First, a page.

Girls are well known for inventing rumors about people they do not like.  They might say, “Joanna fucked Carl Botts in the teacher bathroom yesterday.  She’s probably pregnant.”  Now there is no reason for this gossip if it isn’t actually true, but it is said anyway.  And how is Joanna supposed to handle this?  If she denies it won’t at least some of them think that she’s lying?  Does a lie beget a lie?  Is the truth so fragile that it can be altered in our perceptions?

Women also lie with precision digs, feasting on character flaws and the anxieties of another like a mosquito sucking out blood and replacing it with disease.  They might say “Did you gain weight?” just to mess with someone who is clearly anxious about their body.  Such things can go to extremes and create disorders like anorexia or various body type dismorphia.   Girls might also say things for no reason at all, like that another’s boyfriend was flirting with somebody else.  It is malicious, and it is for no reason at all.  This is to say that females are usually much better liars than males.

Of course we cannot end this discussion without a look at Donald Trump.  Trump lies about everything, even things that no one might care about.  Here is a billionaire who claims be to worth ten billion dollars and refuses to release documents verifying this.  What if he’s really only worth nine billion?  Is this something that would really matter?  Are there more than a hundred people in the world who would care?  Is he not rich because of this?  And yet he lies.  He talks about his cock size in anxiety because he needs to prove something.  He claims that he is this master deal maker when he really has no record of ever in his life making a deal that matters.  And he has sank into a place where he believes his own lies so thoroughly–even the one’s he might contradict an hour later–that he insists his own truth is the only truth and has elevated his abilities to a level dangerous for a president to have.  When the leader of a nation–any nation, but most particularly one as strong and influential as the the United States of America–believes that nothing they do could ever be wrong, no matter the consequences, you are in a position far worse than working for the company of a dishonest businessperson, where underlings are forced to lie to protect the lies. You are suddenly in mortal danger, because the leaders of all other nations are bound to be self-important egomaniacs as well.  They are also professional liars.  And some of them are better than others.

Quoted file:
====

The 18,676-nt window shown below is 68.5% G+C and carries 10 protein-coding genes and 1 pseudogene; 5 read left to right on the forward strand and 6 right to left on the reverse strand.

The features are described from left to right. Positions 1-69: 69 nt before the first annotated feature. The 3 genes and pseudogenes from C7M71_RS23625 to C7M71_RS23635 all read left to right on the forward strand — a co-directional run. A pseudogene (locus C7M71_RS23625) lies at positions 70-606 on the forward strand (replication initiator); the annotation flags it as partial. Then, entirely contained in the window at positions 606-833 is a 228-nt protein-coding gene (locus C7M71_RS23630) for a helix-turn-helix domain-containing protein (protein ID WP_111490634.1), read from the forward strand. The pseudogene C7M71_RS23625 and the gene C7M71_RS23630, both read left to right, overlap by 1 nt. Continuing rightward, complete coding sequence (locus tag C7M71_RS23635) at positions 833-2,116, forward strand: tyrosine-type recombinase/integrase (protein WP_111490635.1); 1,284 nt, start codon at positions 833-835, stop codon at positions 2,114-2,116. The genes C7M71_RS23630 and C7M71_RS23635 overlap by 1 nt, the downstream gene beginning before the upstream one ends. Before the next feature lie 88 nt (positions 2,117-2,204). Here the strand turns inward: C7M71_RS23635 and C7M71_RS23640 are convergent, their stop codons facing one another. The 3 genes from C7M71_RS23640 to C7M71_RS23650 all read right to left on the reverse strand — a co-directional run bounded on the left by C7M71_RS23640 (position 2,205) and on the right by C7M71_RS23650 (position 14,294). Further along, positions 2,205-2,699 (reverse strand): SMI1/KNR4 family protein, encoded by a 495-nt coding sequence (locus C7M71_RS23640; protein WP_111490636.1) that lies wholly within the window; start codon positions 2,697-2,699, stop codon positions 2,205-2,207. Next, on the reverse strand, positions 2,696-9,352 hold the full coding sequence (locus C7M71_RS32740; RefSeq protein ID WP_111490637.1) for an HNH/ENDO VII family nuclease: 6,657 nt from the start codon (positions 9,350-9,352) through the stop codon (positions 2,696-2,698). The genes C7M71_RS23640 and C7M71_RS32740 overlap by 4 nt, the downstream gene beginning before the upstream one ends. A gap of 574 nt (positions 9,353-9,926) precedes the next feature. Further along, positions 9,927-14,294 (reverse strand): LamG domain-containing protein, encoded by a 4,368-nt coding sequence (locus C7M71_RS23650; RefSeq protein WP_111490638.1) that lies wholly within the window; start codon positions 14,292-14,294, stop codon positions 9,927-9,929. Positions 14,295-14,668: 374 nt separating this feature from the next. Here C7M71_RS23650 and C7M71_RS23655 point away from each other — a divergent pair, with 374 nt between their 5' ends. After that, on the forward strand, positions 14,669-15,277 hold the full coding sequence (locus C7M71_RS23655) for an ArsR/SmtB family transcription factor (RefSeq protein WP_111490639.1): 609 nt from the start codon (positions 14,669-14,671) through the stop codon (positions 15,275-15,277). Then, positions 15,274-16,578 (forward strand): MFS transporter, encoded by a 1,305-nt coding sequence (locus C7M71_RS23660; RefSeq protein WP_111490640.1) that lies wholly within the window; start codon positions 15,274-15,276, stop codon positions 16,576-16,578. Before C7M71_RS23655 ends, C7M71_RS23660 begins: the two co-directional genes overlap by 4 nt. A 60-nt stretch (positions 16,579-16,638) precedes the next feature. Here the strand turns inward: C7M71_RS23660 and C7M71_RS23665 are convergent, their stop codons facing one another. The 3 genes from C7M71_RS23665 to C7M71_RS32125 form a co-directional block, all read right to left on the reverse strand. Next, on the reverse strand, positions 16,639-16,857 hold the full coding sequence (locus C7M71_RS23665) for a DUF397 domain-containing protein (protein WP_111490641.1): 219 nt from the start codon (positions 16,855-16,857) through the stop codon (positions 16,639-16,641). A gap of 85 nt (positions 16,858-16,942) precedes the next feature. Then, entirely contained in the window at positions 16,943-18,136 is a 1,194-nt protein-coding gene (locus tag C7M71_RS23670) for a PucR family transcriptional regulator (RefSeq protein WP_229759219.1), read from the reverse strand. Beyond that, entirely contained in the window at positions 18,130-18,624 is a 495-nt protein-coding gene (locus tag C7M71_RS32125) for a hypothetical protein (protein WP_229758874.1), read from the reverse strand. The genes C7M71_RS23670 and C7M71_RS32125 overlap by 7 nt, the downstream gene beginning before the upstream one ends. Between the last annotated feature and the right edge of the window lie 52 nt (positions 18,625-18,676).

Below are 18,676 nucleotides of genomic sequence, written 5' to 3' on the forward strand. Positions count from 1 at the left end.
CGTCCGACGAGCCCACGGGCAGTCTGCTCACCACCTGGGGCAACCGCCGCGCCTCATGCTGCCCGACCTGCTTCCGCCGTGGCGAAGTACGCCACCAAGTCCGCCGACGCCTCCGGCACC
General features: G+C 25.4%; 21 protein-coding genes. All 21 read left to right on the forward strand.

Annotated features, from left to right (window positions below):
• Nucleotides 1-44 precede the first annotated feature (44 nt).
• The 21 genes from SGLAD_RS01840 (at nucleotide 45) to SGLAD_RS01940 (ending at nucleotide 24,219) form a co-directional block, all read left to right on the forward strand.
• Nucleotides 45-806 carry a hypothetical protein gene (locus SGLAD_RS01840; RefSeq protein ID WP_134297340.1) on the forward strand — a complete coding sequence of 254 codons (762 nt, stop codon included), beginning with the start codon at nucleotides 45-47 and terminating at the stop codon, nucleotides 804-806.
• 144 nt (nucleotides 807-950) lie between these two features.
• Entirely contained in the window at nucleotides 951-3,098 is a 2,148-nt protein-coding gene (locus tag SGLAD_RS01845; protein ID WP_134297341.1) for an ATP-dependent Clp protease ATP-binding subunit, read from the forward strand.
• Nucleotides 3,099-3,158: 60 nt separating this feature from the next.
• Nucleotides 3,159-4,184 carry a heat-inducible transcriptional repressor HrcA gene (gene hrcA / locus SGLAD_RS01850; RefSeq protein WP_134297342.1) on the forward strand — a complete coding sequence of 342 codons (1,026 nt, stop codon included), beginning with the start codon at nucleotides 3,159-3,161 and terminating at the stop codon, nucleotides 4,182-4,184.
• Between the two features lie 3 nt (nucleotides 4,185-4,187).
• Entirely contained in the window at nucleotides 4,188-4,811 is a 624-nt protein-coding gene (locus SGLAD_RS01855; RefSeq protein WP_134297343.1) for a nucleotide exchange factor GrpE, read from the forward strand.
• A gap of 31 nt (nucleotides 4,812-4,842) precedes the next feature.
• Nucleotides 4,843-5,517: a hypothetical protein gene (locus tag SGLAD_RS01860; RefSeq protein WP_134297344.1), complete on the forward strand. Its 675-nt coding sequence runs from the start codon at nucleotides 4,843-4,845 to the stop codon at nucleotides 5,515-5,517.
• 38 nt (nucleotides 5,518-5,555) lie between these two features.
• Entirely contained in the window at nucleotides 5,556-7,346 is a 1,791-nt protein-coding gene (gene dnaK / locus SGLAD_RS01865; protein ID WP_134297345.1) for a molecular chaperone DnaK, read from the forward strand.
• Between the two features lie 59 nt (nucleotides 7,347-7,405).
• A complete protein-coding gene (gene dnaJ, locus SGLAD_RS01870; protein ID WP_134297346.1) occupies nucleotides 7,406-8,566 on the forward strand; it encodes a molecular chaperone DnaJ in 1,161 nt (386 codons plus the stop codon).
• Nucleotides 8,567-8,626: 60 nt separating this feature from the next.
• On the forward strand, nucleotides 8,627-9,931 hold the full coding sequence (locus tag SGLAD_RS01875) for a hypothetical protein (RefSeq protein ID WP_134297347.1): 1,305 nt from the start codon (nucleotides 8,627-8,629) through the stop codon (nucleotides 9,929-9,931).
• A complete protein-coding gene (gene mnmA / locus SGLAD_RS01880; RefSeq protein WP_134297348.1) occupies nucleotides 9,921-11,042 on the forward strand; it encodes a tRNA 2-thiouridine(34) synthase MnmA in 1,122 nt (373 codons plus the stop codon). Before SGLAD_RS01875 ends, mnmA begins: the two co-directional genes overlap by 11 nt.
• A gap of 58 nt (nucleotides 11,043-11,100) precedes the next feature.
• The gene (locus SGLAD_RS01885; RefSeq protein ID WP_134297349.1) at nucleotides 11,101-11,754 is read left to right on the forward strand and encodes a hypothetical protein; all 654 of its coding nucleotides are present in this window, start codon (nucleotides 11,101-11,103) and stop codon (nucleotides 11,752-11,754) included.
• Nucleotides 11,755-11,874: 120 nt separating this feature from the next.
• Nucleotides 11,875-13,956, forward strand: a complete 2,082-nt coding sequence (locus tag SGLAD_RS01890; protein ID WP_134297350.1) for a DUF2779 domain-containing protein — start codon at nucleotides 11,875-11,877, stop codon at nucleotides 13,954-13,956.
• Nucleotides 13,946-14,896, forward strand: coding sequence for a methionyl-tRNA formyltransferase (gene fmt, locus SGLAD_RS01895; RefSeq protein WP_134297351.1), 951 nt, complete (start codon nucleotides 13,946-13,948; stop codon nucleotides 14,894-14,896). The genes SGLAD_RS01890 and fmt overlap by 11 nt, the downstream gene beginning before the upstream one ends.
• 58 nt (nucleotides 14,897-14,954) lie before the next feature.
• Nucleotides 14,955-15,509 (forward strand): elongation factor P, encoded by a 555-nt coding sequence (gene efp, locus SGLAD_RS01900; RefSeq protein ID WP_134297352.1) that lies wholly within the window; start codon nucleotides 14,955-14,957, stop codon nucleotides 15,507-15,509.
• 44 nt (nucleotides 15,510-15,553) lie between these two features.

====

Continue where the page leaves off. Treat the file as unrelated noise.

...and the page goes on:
The worst problem with our current president is that he has convinced himself that he will always have the final word in world affairs, that he can effectively be petty and charge other nations for not bending to his will.  And there is no doubt that this works with some nations.  But what about the countries that could actually pose a threat, who might be led by deviously clever people who know how to manipulate the world far better than a crooked businessman only in it for himself; whose interests are limited and whose understanding of world affairs is nearly non-existent?  What happens, to use a childhood metaphor, when you lose a round in the game of Life?

The consequences of lying on this scale are more than just the tragic attempted suicides and developing substance addictions that vicious school lies may help cause.  No, the possible dangers of lies such as this are to everyone on the planet.  And if protecting your dishonesty from being exposed is more important to you than the fate of the whole world, we are damned way before the match is lit.